My Name Is Mightier Than Yours


When I heard the news about the recent JK Rowling’s pseudonym exposé, I have to admit, I was a little bit annoyed. At first I wondered why she bothered going through the motions when she is already an established author, but I guess it might have been the only way she felt she could write something different (crime fiction) and not get judged as a writer of middle grade fantasy fiction. I have no problem with this base idea; many established writers feel the need to write under pseudonyms, e.g. Stephen King (as Richard Bachman) and Madeleine Wickham (as Sophie Kinsella). I think what annoyed me was the speed at which everything turned around. Sales of The Cuckoo’s Calling catapulted from 1,500 copies over a few months to thousands in a few hours. The book reportedly jumped over 500,000% in ranking on Amazon alone! Unbelievable, right?

For JK Rowling’s fans, and I guess readers in general, this revelation is fantastic news. A new book released by a really good author (yes, I read and enjoyed all of the Harry Potter books), and so soon after the publication of another of her books (The Casual Vacancy). Brilliant! Let’s all head to our book shops/online retailers and see what other marvels Rowling has conjured. Reviews even before the revelation were good so I am sure the book is worthy of recognition. What bugged me as a writer was that no one seems to have spared a thought for Mr Galbraith. If he truly existed, he would have poured his blood and sweat into producing this work, deemed it satisfactory enough to send out to publishers/agents, been rejected a few times (fact!), finally found a publisher and gone on to have poor sales. He might eventually have felt dejected enough to pursue another career if sales weren’t putting food on the table. The typical tale of thousands of new authors. Sad, but very true.

It’s no wonder writers rush to collaborate with world renowned authors like James Patterson (seriously, how many books can one man “co-write” in a year?). They recognise that, as a species, we are all a little shallow and will jump at anything anyone famous puts out. Why go through the pains of building your readership slowly (maybe even never), if you can get the same accolade by linking your name to a superstar? Okay, maybe I’m just a little jealous.  Like Mr Galbraith, I would love to be outed as…I don’t know, Stephanie Myer or someone similarly popular, then sit back and watch sales of my books soar. Ah, bliss! But for now, I’ll try to swallow my annoyance any time the book cover pops up on my screen and focus on finishing my next book. Who knows, I might get a call from Mr Patterson’s people tomorrow and I need to be prepared.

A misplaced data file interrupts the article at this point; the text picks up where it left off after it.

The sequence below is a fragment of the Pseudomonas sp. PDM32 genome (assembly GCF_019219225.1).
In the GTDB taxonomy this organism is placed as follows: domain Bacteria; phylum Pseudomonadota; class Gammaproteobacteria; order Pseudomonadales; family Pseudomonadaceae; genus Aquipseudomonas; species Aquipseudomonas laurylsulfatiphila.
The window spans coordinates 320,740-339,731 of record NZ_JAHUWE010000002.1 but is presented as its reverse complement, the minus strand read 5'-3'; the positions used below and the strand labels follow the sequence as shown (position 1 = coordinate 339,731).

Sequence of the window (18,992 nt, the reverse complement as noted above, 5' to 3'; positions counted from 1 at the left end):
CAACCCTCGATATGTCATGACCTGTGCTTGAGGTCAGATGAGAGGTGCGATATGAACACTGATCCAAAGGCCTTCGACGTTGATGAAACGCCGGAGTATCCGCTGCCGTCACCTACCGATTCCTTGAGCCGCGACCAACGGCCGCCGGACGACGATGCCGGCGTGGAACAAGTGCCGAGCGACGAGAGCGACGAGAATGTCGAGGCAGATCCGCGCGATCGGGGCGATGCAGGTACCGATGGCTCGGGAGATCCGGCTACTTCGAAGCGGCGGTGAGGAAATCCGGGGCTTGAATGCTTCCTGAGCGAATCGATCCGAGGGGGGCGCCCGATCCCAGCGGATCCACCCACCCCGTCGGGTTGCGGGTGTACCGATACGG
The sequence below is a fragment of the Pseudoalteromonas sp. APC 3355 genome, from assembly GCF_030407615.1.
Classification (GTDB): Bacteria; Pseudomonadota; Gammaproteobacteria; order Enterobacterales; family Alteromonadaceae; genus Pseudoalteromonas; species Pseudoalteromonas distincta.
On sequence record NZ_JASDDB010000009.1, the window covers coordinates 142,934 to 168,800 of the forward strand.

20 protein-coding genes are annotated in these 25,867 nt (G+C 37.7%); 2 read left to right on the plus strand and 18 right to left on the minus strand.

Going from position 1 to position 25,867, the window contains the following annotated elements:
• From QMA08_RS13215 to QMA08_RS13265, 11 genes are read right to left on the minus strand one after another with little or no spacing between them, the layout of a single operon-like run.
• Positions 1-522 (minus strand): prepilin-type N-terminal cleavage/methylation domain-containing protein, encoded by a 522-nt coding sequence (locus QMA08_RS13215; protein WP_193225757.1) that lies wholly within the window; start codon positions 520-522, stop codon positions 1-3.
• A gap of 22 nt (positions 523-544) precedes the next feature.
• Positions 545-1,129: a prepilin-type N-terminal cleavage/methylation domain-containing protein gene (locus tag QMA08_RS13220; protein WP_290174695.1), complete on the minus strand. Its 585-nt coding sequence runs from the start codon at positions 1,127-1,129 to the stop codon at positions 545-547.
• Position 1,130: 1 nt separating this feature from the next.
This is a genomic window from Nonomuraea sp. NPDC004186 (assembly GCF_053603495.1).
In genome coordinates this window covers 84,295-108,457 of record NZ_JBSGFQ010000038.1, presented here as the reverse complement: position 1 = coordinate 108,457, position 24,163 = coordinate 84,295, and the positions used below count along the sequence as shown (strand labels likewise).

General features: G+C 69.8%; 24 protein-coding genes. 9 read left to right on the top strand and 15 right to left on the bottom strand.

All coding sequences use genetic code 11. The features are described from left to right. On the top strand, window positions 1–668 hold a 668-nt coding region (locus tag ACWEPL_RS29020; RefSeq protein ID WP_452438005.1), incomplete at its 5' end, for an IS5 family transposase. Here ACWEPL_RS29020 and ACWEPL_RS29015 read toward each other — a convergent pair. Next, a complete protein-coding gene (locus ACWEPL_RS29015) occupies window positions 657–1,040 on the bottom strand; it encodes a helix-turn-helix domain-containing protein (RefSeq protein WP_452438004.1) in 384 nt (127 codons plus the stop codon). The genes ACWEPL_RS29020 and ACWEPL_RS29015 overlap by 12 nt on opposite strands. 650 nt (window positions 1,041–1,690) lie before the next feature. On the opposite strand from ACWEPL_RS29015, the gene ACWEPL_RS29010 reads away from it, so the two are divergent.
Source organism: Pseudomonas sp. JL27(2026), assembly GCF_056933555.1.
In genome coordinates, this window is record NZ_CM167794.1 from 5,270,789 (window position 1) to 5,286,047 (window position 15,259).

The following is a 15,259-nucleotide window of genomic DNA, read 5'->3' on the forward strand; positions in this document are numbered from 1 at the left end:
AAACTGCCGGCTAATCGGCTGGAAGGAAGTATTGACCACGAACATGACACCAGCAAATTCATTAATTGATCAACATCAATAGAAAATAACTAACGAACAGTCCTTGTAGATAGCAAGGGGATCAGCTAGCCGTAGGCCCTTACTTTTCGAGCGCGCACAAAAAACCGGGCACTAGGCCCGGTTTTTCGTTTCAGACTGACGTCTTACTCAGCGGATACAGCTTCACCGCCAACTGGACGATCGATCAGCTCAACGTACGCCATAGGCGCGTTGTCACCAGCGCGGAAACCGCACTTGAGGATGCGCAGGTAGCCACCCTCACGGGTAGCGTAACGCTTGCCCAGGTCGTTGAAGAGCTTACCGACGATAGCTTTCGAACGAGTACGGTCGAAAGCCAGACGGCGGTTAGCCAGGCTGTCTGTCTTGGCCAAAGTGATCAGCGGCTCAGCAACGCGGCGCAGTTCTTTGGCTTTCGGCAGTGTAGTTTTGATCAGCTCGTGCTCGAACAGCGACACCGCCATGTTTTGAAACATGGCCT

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  1. Hahahahahahahaha. The pain when you are climbing the ladder is ridiculous but the glory afterwards seems to last forever so hang in there!

  2. Too true babe.

    I truly try not to think of the workings of industry cause that sh*t can demoralise & depress.

    To find out the true reason stuff gets published having nothing to do with it’s content
    or
    to find out that one writer/artists’ 1st piece everyone loved so much was stuff they would never want to do but did so they could be picked up after years of being passed over…(smh)

    I just try to focus on the day to day & 1 piece at a time

    • Word! Can you imagine how much more depressed we’d be if we focused on the crappy side of publishing? I’m no longer puzzled when I read a less than average novel by an established writer because I feel like I’m the one to blame for expecting their work to always be amazing. Then I blame the publishers for not asking for something better from them. Okay, I might go into a rant so will stop now 🙂

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